Controlled human malaria infection (CHMI) provides a highly informative means to investigate host-pathogen interactions and enable in vivo proof-of-concept efficacy testing of new drugs and vaccines. However, unlike Plasmodium falciparum, well-characterized P. vivax parasites that are safe and suitable for use in modern CHMI models are limited. Here, two healthy malaria-naïve UK adults with universal donor blood group were safely infected with a clone of P. vivax from Thailand by mosquito-bite CHMI. Parasitemia developed in both volunteers and, prior to treatment, each volunteer donated blood to produce a cryopreserved stabilate of infected red blood cells.
Improved control of Plasmodium vivax malaria can be achieved with the discovery of new antimalarials with radical cure efficacy, including prevention of relapse caused by hypnozoites residing in the liver of patients. We screened several compound libraries against P. vivax liver stages, including 1565 compounds against mature hypnozoites, resulting in one drug-like and several probe-like hits useful for investigating hypnozoite biology. Primaquine and tafenoquine, administered in combination with chloroquine, are currently the only FDA-approved antimalarials for radical cure, yet their activity against mature P. vivax hypnozoites has not yet been demonstrated in vitro.
Plasmodium vivax is the major cause of human malaria in the Americas. How P. vivax infection can lead to poor clinical outcomes, despite low peripheral parasitaemia remains a matter of intense debate. Estimation of total P. vivax biomass based on circulating markers indicates existence of a predominant parasite population outside of circulation. In this study we investigate associations between both peripheral and total parasite biomass and host response in vivax malaria. We analysed parasite and host signatures in a cohort of uncomplicated vivax malaria patients from Manaus, Brazil, combining clinical and parasite parameters, multiplexed analysis of host responses and ex vivo assays. Patterns of clinical features, parasite burden and host signatures measured in plasma across the patient cohort were highly heterogenous.
The rotating-crystal magneto-optical detection (RMOD) method has been developed for the rapid and quantitative diagnosis of malaria and tested systematically on various malaria infection models. Very recently, an extended field trial in a high-transmission region of Papua New Guinea demonstrated its great potential for detecting malaria infections, in particular Plasmodium vivax.
In characterizing malaria epidemiology, measuring mosquito infectiousness informs the entomological inoculation rate, an important metric of malaria transmission. PCR-based methods have been touted as more sensitive than the current “gold-standard” circumsporozoite (CSP) ELISA. Wider application of PCR-based methods has been limited by lack of specificity for the infectious sporozoite stage. We compared a PCR method for detecting the parasite’s mitochondrial (mt) cytochrome oxidase I (COX-I) gene with ELISA for detecting circumsporozoite protein for identification of different life stages of the parasite during development within a mosquito.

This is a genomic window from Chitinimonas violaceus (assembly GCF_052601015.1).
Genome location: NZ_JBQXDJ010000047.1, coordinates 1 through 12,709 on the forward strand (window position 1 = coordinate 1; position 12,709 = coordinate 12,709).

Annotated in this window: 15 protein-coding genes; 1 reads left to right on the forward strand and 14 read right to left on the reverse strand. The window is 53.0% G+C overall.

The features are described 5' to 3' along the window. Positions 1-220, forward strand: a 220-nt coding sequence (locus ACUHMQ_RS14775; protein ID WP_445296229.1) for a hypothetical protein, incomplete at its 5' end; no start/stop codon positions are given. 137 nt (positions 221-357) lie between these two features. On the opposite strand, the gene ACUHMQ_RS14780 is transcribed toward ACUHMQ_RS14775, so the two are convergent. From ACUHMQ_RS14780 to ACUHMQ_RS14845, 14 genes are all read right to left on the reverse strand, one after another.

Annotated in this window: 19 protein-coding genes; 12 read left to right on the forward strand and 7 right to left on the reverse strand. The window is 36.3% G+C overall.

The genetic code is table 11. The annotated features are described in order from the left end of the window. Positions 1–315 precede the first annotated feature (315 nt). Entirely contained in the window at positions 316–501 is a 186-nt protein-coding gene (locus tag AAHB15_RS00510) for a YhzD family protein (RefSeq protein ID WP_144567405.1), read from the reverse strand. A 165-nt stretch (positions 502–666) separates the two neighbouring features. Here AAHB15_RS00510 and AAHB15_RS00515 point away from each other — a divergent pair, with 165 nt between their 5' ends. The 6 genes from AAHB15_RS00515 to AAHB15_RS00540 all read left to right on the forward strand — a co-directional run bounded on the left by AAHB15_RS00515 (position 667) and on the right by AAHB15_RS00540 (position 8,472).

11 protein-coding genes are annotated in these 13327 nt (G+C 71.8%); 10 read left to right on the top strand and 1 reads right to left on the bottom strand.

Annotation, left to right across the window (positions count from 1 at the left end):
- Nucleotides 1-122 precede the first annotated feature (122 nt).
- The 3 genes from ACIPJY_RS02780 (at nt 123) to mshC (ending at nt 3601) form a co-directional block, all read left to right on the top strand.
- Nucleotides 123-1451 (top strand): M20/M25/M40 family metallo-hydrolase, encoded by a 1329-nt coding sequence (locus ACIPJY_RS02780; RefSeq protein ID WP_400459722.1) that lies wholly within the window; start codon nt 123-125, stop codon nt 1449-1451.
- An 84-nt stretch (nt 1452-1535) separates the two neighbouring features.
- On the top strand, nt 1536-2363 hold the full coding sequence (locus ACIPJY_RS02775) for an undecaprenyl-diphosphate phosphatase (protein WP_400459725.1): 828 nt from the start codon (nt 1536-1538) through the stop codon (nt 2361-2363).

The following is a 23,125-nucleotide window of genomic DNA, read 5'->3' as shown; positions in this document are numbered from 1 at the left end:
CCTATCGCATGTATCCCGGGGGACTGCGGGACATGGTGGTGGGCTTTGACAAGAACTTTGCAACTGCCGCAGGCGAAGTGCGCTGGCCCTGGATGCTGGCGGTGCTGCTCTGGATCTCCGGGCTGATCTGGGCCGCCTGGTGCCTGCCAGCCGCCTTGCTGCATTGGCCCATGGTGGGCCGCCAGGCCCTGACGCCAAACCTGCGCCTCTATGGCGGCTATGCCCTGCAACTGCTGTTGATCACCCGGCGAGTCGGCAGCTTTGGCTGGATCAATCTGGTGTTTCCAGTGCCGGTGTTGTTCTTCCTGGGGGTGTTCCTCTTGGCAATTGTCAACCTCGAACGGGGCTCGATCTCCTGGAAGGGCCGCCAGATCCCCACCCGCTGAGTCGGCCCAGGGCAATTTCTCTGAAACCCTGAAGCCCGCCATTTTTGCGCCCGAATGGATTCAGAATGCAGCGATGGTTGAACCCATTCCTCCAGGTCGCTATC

Malaria is a highly prevalent parasitic disease in regions with tropical and subtropical climates worldwide. Among the species of Plasmodium causing human malaria, P. vivax is the second most prevalent and the most geographically widespread species. A major target of a pre-erythrocytic vaccine is the P. vivax circumsporozoite protein (PvCSP). In previous studies, we fused two recombinant proteins representing three allelic variants of PvCSP (VK210, VK247 and P. vivax-like) to the mumps virus nucleocapsid protein to enhance immune responses against PvCSP.
This article is inter alia a brief, first-stop guide to possible adverse events (AEs) associated with tafenoquine (TQ) intake. Safety and efficacy findings for TQ in Plasmodium vivax malaria prophylaxis and radical cure are summarized and some of the latest TQ-related studies (published in 2020 and 2021) are highlighted.
Acute Plasmodium vivax malaria is associated with haemolysis, bone marrow suppression, reticulocytopenia, and post-treatment reticulocytosis leading to haemoglobin recovery. Little is known how malaria affects glucose-6-phosphate dehydrogenase (G6PD) activity and whether changes in activity when patients present may lead qualitative tests, like the fluorescent spot test (FST), to misdiagnose G6PD deficient (G6PDd) patients as G6PD normal (G6PDn). Giving primaquine or tafenoquine to such patients could result in severe haemolysis.
Population genomics of bulk malaria infections is unable to examine intrahost evolution; therefore, most work has focused on the role of recombination in generating genetic variation. We used single-cell sequencing protocol for low-parasitaemia infections to generate 406 near-complete single Plasmodium vivax genomes from 11 patients sampled during sequential febrile episodes.
Plasmodium vivax is the most geographically widespread malaria parasite on the planet. This is largely because after mosquito transmission, P. vivax sporozoites can invade hepatocytes and form latent liver stages known as hypnozoites. These persistent liver stages can activate weeks, months or even years after an infected individual undergoes a primary clinical infection.